Sec. 25.115  Takeoff flight path.
  
    (a) The takeoff flight path begins 35 feet above the takeoff surface at the
  end of the takeoff distance determined in accordance with Sec. 25.113(a).
    (b) The net takeoff flight path data must be determined so that they
  represent the actual takeoff flight paths (determined in accordance with Sec.
  25.111 and with paragraph (a) of this section) reduced at each point by a
  gradient of climb equal to--
    (1) 0.8 percent for two-engine airplanes;
    (2) 0.9 percent for three-engine airplanes; and
    (3) 1.0 percent for four-engine airplanes.
    (c) The prescribed reduction in climb gradient may be applied as an
  equivalent reduction in acceleration along that part of the takeoff flight
  path at which the airplane is accelerated in level flight.



  Sec. 25.117  Climb: general.
  
    Compliance with the requirements of Secs. 25.119 and 25.121 must be shown
  at each weight, altitude, and ambient temperature within the operational
  limits established for the airplane and with the most unfavorable center of
  gravity for each configuration.



  Sec. 25.119  Landing climb: All-engine-operating.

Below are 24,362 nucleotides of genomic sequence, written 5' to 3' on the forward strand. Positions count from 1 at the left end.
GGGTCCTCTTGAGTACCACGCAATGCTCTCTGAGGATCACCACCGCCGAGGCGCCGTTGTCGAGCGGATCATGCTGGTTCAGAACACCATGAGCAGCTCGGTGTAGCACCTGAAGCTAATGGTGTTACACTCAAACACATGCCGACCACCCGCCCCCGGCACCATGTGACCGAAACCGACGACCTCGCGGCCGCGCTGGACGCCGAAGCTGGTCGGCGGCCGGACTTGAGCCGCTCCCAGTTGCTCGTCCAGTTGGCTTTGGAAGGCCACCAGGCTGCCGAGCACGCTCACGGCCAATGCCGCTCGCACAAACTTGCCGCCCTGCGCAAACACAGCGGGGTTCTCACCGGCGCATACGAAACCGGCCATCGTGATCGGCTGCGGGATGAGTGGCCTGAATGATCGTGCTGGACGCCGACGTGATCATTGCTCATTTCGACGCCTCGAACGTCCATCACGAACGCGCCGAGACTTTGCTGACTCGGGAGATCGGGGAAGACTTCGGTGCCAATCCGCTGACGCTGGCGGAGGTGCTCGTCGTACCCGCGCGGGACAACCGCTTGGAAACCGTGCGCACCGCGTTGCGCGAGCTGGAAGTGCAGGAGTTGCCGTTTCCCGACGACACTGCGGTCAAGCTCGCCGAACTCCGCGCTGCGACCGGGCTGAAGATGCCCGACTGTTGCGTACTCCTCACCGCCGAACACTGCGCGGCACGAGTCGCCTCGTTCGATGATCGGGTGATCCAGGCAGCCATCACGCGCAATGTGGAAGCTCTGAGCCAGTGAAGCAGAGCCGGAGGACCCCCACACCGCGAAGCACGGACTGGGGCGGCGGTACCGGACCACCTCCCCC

In the landing configuration, the steady gradient of climb may not be less
  than 3.2 percent, with--
    (a) The engines at the power or thrust that is available eight seconds
  after initiation of movement of the power or thrust controls from the minimum
  flight idle to the takeoff position; and
    (b) A climb speed of not more than 1.3 VS.



  Sec. 25.121  Climb: One-engine-inoperative.
  
    (a) Takeoff; landing gear extended.  In the critical takeoff configuration
  existing along the flight path (between the points at which the airplane
  reaches VLOF and at which the landing gear is fully retracted) and in the
  configuration used in Sec. 25.111 but without ground effect, the steady
  gradient of climb must be positive for two-engine airplanes, and not less
  than 0.3 percent for three-engine airplanes or 0.5 percent for four-engine
  airplanes, at VLOF and with--
    (1) The critical engine inoperative and the remaining engines at the power
  or thrust available when retraction of the landing gear is begun in
  accordance with Sec. 25.111 unless there is a more critical power operating
  condition existing later along the flight path but before the point at which
  the landing gear is fully retracted; and
    (2) The weight equal to the weight existing when retraction of the landing
  gear is begun, determined under Sec. 25.111.
    (b) Takeoff; landing gear retracted.  In the takeoff configuration existing
  at the point of the flight path at which the landing gear is fully retracted,
  and in the configuration used in Sec. 25.111 but without ground effect, the
  steady gradient of climb may not be less than 2.4 percent for two-engine
  airplanes, 2.7 percent for three-engine airplanes, and 3.0 percent for four-
  engine airplanes, at V2 and with--
    (1) The critical engine inoperative, the remaining engines at the takeoff